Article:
2. Don’t fear the unknown.
You may think that writing about something you already know about will make the dissertation process easier. This may be the case, but it can also make it tedious. It’s fair to say that although proud of the final output, I didn’t enjoy the process of writing my Masters dissertation; given the chance again, I’d write about something entirely different. I picked the safe option and stayed close to an area I’d written on extensively before. This was borne out of my sense that a Masters was REALLY DIFFICULT, and it wasn’t the time to take a risk with a less familiar topic. Here, I lacked perspective. Yes, Masters dissertations aren’t easy, but as Siobhan has said, you aren’t writing a PhD and which ever way you cut it you are going to have to do a ridiculous amount of reading. I didn’t put enough trust in the academic skills I had built up over 4 years of HE. I could have written a solid dissertation on the topic I was afraid of; don’t forget that the ability to research, synthesise, critically evaluate and draft your work that has got you this far, will continue to stand you in good stead.
3. Seek feedback often.
Helen has touched on this, but I learnt a valuable lesson by not doing this. After great feedback for my introduction, I ploughed on with the rest of my dissertation. By the time I next asked for my supervisor’s two penneth, I was two chapters in, a good way through the third and going in the wrong direction. Panic ensued. Essentially I was afraid of straying far from what my research proposal had outlined, whereas the actual dissertation was developing in a way I hadn’t envisaged. One email from my supervisor made this clear, and I was back on track, although severely waylaid and with a massive re-write ahead of me. My failure to ask for input made the whole process ten times more stressful than it needed to be. You are assigned a supervisor for a reason, so take advantage of their expertise.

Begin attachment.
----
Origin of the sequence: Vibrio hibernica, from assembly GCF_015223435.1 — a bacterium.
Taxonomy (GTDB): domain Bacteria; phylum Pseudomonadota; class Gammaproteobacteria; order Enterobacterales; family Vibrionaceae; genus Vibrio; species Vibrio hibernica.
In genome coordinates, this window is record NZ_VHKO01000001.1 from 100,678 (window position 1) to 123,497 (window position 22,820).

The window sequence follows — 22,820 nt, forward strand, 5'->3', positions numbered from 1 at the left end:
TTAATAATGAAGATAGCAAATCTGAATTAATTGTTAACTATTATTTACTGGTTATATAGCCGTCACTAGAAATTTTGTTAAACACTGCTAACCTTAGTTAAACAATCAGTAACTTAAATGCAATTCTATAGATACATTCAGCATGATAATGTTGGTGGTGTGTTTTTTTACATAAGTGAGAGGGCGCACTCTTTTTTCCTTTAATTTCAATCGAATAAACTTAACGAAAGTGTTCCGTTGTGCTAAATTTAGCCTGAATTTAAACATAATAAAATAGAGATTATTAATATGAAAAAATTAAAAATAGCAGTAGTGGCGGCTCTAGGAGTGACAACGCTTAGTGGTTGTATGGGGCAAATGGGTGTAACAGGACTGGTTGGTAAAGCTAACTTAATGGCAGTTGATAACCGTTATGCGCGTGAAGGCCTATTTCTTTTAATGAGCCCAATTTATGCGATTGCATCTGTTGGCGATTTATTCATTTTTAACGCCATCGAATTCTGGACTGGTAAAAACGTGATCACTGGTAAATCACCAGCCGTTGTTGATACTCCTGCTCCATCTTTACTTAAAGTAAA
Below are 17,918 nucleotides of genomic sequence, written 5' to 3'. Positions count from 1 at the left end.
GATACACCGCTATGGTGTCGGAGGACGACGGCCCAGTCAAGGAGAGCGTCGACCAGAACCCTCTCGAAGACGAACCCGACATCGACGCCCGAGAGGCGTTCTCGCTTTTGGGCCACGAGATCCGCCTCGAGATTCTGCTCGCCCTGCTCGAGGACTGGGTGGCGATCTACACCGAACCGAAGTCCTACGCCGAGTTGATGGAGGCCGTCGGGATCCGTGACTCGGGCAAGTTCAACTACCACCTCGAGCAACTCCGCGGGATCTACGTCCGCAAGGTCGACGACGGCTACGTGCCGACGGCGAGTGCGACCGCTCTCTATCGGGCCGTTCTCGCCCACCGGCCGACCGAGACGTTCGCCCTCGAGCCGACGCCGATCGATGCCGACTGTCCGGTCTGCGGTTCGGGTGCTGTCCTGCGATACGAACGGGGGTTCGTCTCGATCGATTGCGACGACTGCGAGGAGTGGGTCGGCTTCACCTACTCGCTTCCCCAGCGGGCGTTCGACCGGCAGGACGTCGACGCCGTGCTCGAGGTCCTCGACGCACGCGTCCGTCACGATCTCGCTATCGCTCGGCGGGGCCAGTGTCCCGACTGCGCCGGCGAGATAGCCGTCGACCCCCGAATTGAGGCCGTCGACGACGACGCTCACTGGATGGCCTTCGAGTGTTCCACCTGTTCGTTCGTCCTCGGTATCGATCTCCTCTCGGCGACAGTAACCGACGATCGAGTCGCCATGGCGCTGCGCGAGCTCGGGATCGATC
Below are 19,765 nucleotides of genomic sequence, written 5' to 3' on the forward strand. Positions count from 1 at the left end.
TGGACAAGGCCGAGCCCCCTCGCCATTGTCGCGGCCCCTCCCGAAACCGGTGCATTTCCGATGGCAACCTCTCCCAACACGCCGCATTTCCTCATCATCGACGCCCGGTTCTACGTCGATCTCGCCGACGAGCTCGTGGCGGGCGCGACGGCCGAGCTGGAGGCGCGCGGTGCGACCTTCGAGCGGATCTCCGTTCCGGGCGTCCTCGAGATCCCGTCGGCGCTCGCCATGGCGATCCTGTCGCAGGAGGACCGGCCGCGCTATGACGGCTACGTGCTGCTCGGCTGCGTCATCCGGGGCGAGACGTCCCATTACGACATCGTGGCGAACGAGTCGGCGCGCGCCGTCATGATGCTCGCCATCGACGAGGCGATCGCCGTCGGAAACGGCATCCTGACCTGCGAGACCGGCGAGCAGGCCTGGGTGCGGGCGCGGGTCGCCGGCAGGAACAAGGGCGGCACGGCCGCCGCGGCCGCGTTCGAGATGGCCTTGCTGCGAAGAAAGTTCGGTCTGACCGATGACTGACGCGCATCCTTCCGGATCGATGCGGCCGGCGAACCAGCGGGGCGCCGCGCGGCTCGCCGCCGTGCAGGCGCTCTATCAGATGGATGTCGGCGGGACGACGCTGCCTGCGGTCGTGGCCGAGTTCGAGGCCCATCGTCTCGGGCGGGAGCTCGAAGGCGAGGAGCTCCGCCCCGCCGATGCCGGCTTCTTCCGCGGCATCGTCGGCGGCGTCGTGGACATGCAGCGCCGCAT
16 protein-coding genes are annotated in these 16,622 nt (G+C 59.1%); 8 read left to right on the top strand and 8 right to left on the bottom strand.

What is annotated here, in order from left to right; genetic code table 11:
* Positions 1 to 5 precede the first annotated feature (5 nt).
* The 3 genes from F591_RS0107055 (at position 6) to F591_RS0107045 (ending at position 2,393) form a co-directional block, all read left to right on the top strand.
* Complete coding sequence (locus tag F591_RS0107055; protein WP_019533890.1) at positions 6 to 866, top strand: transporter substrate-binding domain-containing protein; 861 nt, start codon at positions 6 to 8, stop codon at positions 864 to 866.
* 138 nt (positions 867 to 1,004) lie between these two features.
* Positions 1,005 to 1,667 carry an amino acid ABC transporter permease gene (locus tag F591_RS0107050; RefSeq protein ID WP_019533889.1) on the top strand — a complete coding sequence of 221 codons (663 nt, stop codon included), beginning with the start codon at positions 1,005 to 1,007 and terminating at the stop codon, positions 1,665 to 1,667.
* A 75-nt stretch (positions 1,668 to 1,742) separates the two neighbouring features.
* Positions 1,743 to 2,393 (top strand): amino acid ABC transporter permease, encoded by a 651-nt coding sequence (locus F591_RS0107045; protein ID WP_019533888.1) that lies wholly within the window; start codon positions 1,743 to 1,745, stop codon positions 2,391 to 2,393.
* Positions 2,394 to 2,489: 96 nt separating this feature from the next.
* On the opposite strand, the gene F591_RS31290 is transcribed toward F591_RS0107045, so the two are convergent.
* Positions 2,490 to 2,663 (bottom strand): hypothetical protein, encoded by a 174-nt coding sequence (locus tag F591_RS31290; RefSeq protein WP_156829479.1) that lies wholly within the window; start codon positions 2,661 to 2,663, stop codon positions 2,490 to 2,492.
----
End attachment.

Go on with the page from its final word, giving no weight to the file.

4. Don’t be preoccupied with other people’s progress.
You are writing a different dissertation to everyone else. Little good will come from knowing that a fellow student is a week away from early dissertation submission, while you haven’t got beyond chapter 2. This will only freak you out! Focus on your own schedule, not anyone else’s.
5. Fear is galvanising.
I should know. In a panic ridden state, I essentially produced an entire MA dissertation in 3 weeks. I would not advise you to follow suit, but know that a little panic brings focus. For me at least, a looming deadline sharpened my analysis and helped me get to the point. I felt that I wrote more succinctly and deftly, but I didn’t have time for anything else. This is not advocating leaving things to the last minute, but if things do go off track, all is not lost!
*Mini tip relevant to dissertations of all disciplines: Once your dissertation is bound and submitted, resist the temptation to re-read it. You will find a typo somewhere, it will annoy you hugely, and it’s too late to fix. Put the dissertation down!